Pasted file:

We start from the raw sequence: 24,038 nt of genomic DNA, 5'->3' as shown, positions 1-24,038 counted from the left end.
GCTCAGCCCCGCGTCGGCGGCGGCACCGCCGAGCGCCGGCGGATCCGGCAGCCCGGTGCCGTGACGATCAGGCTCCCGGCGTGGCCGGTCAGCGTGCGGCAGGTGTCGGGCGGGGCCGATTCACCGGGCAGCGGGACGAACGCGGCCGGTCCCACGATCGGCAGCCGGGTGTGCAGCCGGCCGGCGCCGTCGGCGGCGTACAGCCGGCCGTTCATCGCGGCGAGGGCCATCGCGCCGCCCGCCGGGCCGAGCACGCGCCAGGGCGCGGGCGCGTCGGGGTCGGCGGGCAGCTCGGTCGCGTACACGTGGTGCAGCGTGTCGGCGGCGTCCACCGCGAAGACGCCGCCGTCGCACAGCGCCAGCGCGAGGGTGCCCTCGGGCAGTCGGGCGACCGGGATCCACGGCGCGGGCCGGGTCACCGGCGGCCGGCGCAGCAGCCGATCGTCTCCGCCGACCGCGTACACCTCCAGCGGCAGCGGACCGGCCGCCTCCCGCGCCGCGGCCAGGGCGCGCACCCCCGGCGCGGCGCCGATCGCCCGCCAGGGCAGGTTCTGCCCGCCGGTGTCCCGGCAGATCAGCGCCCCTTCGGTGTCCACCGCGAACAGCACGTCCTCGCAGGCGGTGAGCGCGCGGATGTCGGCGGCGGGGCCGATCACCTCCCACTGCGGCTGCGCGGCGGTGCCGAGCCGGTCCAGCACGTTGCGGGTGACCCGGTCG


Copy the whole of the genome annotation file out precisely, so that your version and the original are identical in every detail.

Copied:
We start from the raw sequence: 24,038 nt of genomic DNA, 5'->3' as shown, positions 1-24,038 counted from the left end.
GCTCAGCCCCGCGTCGGCGGCGGCACCGCCGAGCGCCGGCGGATCCGGCAGCCCGGTGCCGTGACGATCAGGCTCCCGGCGTGGCCGGTCAGCGTGCGGCAGGTGTCGGGCGGGGCCGATTCACCGGGCAGCGGGACGAACGCGGCCGGTCCCACGATCGGCAGCCGGGTGTGCAGCCGGCCGGCGCCGTCGGCGGCGTACAGCCGGCCGTTCATCGCGGCGAGGGCCATCGCGCCGCCCGCCGGGCCGAGCACGCGCCAGGGCGCGGGCGCGTCGGGGTCGGCGGGCAGCTCGGTCGCGTACACGTGGTGCAGCGTGTCGGCGGCGTCCACCGCGAAGACGCCGCCGTCGCACAGCGCCAGCGCGAGGGTGCCCTCGGGCAGTCGGGCGACCGGGATCCACGGCGCGGGCCGGGTCACCGGCGGCCGGCGCAGCAGCCGATCGTCTCCGCCGACCGCGTACACCTCCAGCGGCAGCGGACCGGCCGCCTCCCGCGCCGCGGCCAGGGCGCGCACCCCCGGCGCGGCGCCGATCGCCCGCCAGGGCAGGTTCTGCCCGCCGGTGTCCCGGCAGATCAGCGCCCCTTCGGTGTCCACCGCGAACAGCACGTCCTCGCAGGCGGTGAGCGCGCGGATGTCGGCGGCGGGGCCGATCACCTCCCACTGCGGCTGCGCGGCGGTGCCGAGCCGGTCCAGCACGTTGCGGGTGACCCGGTCG